Sep 19, 2011

[Movies] Limitless (2011)

Limitless (2011)My partner and I had opted not to catch this movie in the theater for one reason or another. Maybe the concept just didn't draw us in. Maybe the trailer didn't represent the movie well. Maybe we were still traumatized by that horrible remake of The A-Team. Thus despite the reasonably attractive Bradley Cooper, this movie was relegated to the "will catch on home video" category of movies for this year.

Thus the timing of this review, given we only recently got around to watching it.

Now Bradley Cooper's core charm, I feel, is when he's truly charming. In his earlier years on Alias, he managed to present that cute, awkward nerdy kind of charming which was pretty cute. In other movies they've had him be all dashing and debonair charming. And now that he has the muscles to augment his charms, Hollywood has been doing its best to make him romantic comedy leading man material of the extra charming variety.

This movie had us going back to him being in a more cerebral role. But he wasn't charming. And maybe that helped kill this movie for me.

Limitless is a 2011 action thriller based on the book The Dark Fields by Alan Glynn. The movie adaptation was directed by Neil Burger with a screenplay by Leslie Dixon.

Bradley Cooper at the 2009 Tribeca Film Festiv...Image via WikipediaOur central protagonist is Eddie Morra (Bradley Cooper), a struggling writer based in New York. Things aren't going too well for him given his inability to meet his work obligations and the loss of his girlfriend Lindy (Abbie Cornish). As things would have it, he manages to bump into his "ex brother-in-law" Vernon (Johnny Whitworth), who happens to be a drug dealer. He offers Eddie a new drug called NZT-48 that promises to unlock his full mental potential. While skeptical at first, Eddie is surprised by how potent the drug is and he manages to finish writing his book in less than a day.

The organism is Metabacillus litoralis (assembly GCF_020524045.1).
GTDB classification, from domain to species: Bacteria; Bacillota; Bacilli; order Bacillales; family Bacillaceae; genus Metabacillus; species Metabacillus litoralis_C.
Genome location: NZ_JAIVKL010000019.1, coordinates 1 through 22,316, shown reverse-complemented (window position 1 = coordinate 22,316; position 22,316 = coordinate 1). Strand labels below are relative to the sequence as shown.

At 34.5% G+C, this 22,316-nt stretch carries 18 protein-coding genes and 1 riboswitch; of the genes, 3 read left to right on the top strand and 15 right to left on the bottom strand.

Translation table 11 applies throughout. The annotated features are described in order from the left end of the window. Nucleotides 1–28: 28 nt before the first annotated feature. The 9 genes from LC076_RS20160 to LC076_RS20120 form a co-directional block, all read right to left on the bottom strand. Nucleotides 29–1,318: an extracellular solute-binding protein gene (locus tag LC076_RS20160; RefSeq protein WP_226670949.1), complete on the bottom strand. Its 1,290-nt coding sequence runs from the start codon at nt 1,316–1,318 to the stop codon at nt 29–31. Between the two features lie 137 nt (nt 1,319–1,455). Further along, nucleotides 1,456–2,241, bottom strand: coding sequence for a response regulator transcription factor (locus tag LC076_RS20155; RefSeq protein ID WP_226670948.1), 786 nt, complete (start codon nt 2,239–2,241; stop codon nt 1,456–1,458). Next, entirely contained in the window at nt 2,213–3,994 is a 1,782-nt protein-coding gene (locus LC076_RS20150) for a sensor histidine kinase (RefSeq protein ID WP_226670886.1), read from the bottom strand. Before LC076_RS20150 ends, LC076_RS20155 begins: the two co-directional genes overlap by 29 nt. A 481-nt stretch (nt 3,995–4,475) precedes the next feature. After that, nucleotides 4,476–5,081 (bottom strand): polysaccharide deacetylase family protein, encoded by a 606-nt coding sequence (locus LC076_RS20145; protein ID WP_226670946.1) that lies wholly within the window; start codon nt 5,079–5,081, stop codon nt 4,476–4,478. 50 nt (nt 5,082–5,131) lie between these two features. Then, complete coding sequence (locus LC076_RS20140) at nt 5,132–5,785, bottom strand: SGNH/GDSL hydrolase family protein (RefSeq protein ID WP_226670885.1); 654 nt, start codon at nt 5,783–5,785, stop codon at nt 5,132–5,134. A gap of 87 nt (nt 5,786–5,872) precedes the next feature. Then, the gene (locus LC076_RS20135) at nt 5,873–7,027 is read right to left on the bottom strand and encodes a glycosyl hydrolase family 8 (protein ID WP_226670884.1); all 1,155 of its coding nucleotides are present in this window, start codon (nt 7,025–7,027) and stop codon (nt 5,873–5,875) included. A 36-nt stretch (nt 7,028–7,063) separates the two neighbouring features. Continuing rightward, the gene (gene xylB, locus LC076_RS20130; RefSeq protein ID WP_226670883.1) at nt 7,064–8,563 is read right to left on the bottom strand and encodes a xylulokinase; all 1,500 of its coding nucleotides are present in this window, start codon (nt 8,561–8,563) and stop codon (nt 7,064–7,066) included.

But when the drug's effects wear out, he finds himself back to his old dreary self. Desperate to continue to exploit the benefits of the drug, he pays another visit to Vernon to get more. However, the drug isn't exactly cheap and thus Vernon sends him off on errands as a way to start paying him back. But by the time Eddie returns, Vernon has been murdered. Before the police arrive on the scene, Eddie proceeds to search Vernon's apartment to find his stash of NZT-48 in order to still exploit his new-found abilities while using the drug in order to better his life. But given Vernon's death, clearly there are people out there who also know about NZT-48 and are pretty determined to get it back.

Like many book-to-movie translations, the on-going thinking of the protagonist was turned into a voiceover narrative over most of the movie. While such things tend to work well enough in books, they don't always translate well when it comes to film. Even I have to admit that the amount of voiceovers in the first Dune movie didn't do much for it and I felt the same way about this movie. My partner speculated that maybe the director was going for a more European-style to how he wanted this movie to be portrayed, but it didn't quite work out that way.

The core concept of the movie reminds me a lot of the kind of stuff discussed in that Silva Mind Control method where it's presented that every human being has an alpha state where one can access everything one has ever read, seen or experienced. Of course we rarely manage to reach that alpha state and so we tend to forget things unless we really work on committing them to memory. Similarly, the effects of the fictional drug NZT-48 try to allow one access to 100% of your brain's potential, thus allowing a person to live in a weird hyper time sort of state of mental efficiency.

I appreciated a lot of the "limitless" sequences in terms of the movie treatment. They have a nice distinct visual styling to things that made it pretty clear he was almost transcending to a different plane plus the repetition of images or duplicating of Eddie to show him doing many different things was pretty cool.

But beyond that, the narrative just lacked the kind of impact that would have made this movie a lot better than how it turned out. Instead of being drawn further and further into the story, one can't help but just sit back and think about lunch as Bradley Cooper's voice drones on and one as things continue to happen around him on the screen. I didn't even get why they cast Robert de Niro in this movie - his role felt very hollow and underdeveloped and could have been portrayed by almost anyone.

Or maybe I was just expecting too much from a movie that's all about being smarter than most, or something like that.

Limitless remains a decent movie that lacks the action elements to make it a true popcorn kind of flick for easy enjoyment. I don't mind having seen it, but I'm sure I made the decision in not rushing to catch it given today's ticket prices either. It gets 2.5 crazy depictions of what hyper-intelligence can accomplish (hello Watchmen's Ozymandias?) out of a possible 5.




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